Column: eBay tries a Hail Mary

Here’s a column I posted at about the eBay takeover of Skype:

“There’s only one real question that springs to mind in the wake of eBay’s takeover bid for voice-over-Internet provider Skype — which could cost the on-line auction company up to $4-billion (U.S.) — and it is this: Is the dot-com bubble back, or has eBay chief executive officer Meg Whitman lost her mind?

As is typical with such deals, there was plenty of talk on Monday about the “synergies” between the auction provider and the VoIP company started by Swedish entrepreneur Niklas Zennstrom — who also co-founded the notorious Kazaa file-sharing network. Ms. Whitman, for example, talked about “leveraging” Skype’s software and services along with eBay’s on-line payment service PayPal to create an “unparalleled e-commerce engine.”

Even if you agree that there are synergies between the two companies, however — and that takes a little thinking outside the box, not to mention a few leaps of faith — $4.1-billion is a lot of cash to pay for benefits that remain purely theoretical. Does eBay have so much money that it can afford to bet $4-billion on a company that has less than $100-million in revenue and no profits? Or is it so desperate for growth, and so afraid of losing ground to competitors such as Google, Yahoo and Microsoft, that it is willing to mortgage its future on such a deal?

EBay has already spent more than $1-billion over the past year buying companies such as and, in what analysts have said is an attempt to bolster sales, which have been slowing from the glory days when eBay regularly reported revenue growth of 70 per cent every quarter. That has raised the possibility that buying Skype — a company whose services aren’t even remotely related to its core business — is a kind of “Hail Mary” pass, an attempt to buy growth at almost any cost. That’s not to say providing VoIP services to eBay sellers and buyers isn’t a good idea. It probably is. As Ms. Whitman noted, the ability to pick up the phone (or a headset attached to a PC) and call a vendor about something instead of just sending an e-mail makes sense. So does the idea that eBay could make money on a per-call basis from such a “click-to-call” service.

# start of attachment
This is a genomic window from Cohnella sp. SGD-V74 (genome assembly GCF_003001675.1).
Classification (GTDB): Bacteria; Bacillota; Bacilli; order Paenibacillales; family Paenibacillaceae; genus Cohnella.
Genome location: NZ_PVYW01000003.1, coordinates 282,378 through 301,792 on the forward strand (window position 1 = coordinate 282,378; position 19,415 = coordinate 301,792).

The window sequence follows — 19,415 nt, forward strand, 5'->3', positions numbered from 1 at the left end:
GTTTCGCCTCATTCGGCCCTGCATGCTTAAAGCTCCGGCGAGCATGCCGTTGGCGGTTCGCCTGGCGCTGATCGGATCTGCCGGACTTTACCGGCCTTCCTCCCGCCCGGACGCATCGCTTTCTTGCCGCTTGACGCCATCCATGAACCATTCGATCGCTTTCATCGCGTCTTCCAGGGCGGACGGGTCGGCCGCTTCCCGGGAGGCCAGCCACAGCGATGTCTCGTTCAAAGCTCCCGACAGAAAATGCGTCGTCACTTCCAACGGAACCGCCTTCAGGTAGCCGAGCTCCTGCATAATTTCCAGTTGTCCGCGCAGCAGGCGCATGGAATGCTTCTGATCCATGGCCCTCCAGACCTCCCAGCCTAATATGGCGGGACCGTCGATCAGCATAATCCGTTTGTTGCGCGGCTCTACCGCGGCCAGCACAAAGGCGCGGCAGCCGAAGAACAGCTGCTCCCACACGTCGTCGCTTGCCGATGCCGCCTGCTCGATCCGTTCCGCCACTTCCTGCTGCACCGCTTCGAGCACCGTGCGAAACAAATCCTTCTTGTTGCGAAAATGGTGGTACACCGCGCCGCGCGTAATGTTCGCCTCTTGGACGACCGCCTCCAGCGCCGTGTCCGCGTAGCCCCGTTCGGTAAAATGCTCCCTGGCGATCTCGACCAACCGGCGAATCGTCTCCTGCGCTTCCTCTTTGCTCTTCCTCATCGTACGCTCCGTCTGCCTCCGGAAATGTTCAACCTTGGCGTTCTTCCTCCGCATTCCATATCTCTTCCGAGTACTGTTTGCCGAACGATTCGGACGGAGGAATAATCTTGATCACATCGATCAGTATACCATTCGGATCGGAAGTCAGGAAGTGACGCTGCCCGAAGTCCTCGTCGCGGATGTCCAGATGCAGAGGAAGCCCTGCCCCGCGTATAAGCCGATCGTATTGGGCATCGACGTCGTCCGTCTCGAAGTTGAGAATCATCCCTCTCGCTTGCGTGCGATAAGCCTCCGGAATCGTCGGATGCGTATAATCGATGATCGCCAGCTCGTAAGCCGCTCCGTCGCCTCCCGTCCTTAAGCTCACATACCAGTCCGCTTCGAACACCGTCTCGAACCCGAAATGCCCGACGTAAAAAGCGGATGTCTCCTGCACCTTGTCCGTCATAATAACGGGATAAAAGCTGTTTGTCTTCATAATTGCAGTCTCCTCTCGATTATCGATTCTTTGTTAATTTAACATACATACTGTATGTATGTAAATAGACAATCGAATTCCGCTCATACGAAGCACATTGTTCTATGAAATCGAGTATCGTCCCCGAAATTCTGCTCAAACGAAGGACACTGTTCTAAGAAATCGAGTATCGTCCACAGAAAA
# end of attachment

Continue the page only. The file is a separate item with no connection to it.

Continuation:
Even if you assume all that, however, how many users are likely to do so, and how much is that likely to be worth? Is it enough that $4-billion — or even $2.6-billion, the “base” price for Skype — looks reasonable? Only if you use some pretty huge numbers. eBay may have about 160 million members, and tens of thousands of “power sellers,” but how many of them will want to pay for voice services? Many eBay sellers are individuals who likely can’t afford to staff the phones (or PCs) in case someone wants to call.

As for Skype’s business itself, it’s true that the company has about 55 million registered users, and that number is growing at an astronomical rate (150,000 a day according to some estimates). But it’s also true that it only has about 2 million users who pay money, and will have sales this year of between $70-million and $100-million. The vast majority of its users never pay Skype a cent, and given that the main appeal of the company’s service is that it’s free, it’s hard to see that changing any time soon.

Could eBay make money based on services and features that piggyback on Skype? Possibly. It could sell advertising around the call somehow, it could charge vendors for placement, and so on — but even if you assume that those businesses will continue to grow rapidly, you have to look two or three or even five years down the road before $2.6-billion looks like a good deal. And if buying Skype is such a great idea, why did Google, Yahoo and Microsoft all reportedly pass on it? It would make far more sense as an add-on business for Yahoo than it does for eBay.

One of the reasons Google probably didn’t want to buy it is that the company has effectively built its own VoIP service with its recently launched Google Talk software. Not only is that likely to provide competition for Skype, but it also raises the question of why eBay would pay billions for something similar.

“If eBay really wanted some VoIP technology it could have bought it cheaper or built it itself,” said John Delaney of telecom consulting firm Ovum. He said the eBay deal reminded him of the dot-com era. “The whole thing about the dot-com era was that company valuations were justified by the number of people that visited their sites, not the revenues they made,” he said.
So far, no one is saying that eBay is pulling a Time Warner — an allusion to the $160-billion or so that the cable and entertainment company obliterated by buying America Online at the height of the tech bubble. But the auction provider is still paying an awfully large sum of money for a deal whose theoretical benefits are still far in the future, and that is a very risky game to play.”

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